Yet there are other social considerations to be weighed as well. Oftentimes, we talk about the lack of a common language when it comes to ideas, perspectives, and viewpoints. How much harder is this conversation when the language itself presents a barrier to even an introduction to the exchange?
Too many Americans are offended by the idea of “press 1 for English” culture, yet that is absolutely not because there is any racial or ethnic animus. Far from it. Rather, there is something about the American mindset that is almost embarrassingly effusive in its welcome for the immigrant, one that instinctively knows the disadvantages others are placed under when American values, ideas, sports, culture — and yes, language — are not communicated clearly.
Americans see the barrier of language and want it dissolved as quickly and expeditiously as possible, not out of any sense of nationalist pride or globalist demure, but rather out of plain old patriotism. We love being Americans; the sooner others can enjoy access to our advantages the better, and there is no better start than learning the common tongue.
How else does one truly appreciate American humor? How else does one teach a trade, talk about how the local sports teams are doing, discuss the beauty of Cervantes or Goethe in their mother tongues to an American who has never enjoyed the experience, explain why cricket is superior to baseball, describe the amazing taste of Szechuan cuisine versus mere “Chinese food” — or simply be able to rib your friends when American soccer just doesn’t measure up to “the beautiful game” in Estadio Azteca?
Americans love nothing more than to assimilate immigrants into the virtues of American culture. Not all of it is beautiful and good, but on the balance there is no stronger, more free, and more prosperous country to do business, worship, or raise a family.
Those values are linked together with a mother tongue — and much as our Roman forebears used Latin to bind the whole, so too do we as Americans plunder the King’s English and use it as the language of culture, commerce, and information for a 21st-century economy.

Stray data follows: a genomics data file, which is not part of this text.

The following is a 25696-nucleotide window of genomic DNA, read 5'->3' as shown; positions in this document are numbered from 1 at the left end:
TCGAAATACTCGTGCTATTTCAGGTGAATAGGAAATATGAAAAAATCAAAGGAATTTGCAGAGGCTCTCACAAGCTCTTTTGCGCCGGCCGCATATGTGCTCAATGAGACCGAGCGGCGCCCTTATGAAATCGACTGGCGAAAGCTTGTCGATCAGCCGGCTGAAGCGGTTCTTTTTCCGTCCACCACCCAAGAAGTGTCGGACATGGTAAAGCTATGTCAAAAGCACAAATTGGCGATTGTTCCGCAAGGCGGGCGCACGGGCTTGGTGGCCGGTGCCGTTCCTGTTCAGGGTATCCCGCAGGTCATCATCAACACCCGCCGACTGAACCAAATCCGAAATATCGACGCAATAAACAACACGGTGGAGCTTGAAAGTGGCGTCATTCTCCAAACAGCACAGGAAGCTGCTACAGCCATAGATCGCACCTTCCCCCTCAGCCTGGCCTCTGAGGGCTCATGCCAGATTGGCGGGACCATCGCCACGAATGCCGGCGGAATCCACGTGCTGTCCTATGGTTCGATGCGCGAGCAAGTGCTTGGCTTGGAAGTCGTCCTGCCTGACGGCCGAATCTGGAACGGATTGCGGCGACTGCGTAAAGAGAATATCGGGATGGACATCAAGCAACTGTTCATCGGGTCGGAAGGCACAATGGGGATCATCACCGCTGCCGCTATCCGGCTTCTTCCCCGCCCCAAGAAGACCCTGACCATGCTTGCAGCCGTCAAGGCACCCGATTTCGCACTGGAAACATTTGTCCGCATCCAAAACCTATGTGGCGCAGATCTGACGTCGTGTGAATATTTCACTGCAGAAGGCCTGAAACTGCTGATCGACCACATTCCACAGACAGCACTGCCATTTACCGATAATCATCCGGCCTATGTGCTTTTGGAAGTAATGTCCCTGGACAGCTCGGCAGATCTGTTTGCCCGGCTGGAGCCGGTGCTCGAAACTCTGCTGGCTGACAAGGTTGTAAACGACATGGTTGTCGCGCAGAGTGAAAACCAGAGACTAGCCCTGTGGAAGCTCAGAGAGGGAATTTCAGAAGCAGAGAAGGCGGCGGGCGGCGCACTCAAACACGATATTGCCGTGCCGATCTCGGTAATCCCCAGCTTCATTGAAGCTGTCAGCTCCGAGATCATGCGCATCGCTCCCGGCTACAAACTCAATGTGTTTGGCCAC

For the 4.8 million children who are adapting to their new home, the Trump administration has wisely and prudently made the choice to accelerate the speed of assimilation. The sooner we can converse, the sooner we can get back to doing the good Americans do every day. The dividends, like any wise investment, will come 20 years later. Tempora labuntur, omnia mutantur.

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This week, Doug and Ann A. write to thank me for my articles thus far, and remark on what wonderful writers we have here at The Wanderer. Personally, I would like to think it is because we have wonderful and discriminating readers who have declaratively excellent tastes in writing — but that might be a bit too self-congratulatory for all of us here concerned. Or perhaps not.
Nevertheless, as one of the few remaining bastions of an authentic and unvarnished Catholic perspective, we are certainly distinct and apart from the world around us, which cannot be a bad thing indeed.

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Of course, I am succeeding (but not replacing) the inestimable Mr. James K. Fitzpatrick for the First Teachers column. Please feel free to send any correspondence for First Teachers to Shaun Kenney, c/o First Teachers, 5289 Venable Rd., Kents Store, VA 23084 — or if it is easier, simply send me an e-mail with First Teachers in the subject line to: svk2cr@virginia.edu.